The South of Scotland Private Landlords Association (SPLA) this week merged with the National Landlords Association (NLA).

It means a far greater number of private landlords in Scotland now have the potential to voice their concerns, through the trade body, about the impact of local and national government policies on their letting services.

Jim Parker, chairman of NLA Scotland, said the move will help raise the profile of the private-rented sector in the country.

"We will be looking to work ever more closely with local authorities in the region in order to ensure a fair balance between the needs of tenants and landlords,"he said.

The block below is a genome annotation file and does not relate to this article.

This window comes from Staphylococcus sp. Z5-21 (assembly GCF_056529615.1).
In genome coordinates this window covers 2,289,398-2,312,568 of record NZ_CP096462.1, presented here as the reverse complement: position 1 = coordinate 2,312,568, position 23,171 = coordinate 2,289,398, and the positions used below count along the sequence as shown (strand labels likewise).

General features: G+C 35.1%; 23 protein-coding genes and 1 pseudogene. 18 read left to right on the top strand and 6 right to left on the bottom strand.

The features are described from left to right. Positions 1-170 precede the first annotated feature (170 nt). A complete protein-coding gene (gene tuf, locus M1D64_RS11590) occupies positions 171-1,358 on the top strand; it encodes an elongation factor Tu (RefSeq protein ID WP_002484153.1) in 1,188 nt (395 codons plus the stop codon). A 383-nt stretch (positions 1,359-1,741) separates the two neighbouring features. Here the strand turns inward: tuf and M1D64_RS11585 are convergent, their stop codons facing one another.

Jim Sharpe, founder member of the SPLA, hailed the merger as a "new chapter"for landlords in southern Scotland, adding that its members will now have a greater ability to influence public policy.

In early January, regulation on energy performance certificates (EPC) became effective in Scotland.

It means landlords are legally required to provide information related to a property's energy efficiency before the tenancy agreement is completed.ADNFCR-2002-ID-18986222-ADNFCR

Related posts:

  1. Scottish landlords ‘need to know about EPCs’
  2. Landlords urged to take advantage of grants
  3. Energy efficient homes ‘more attractive to tenants’
  4. Public pressure ‘can help push for greener housing’
  5. Future regulation ‘will not hamper reputable landlords’

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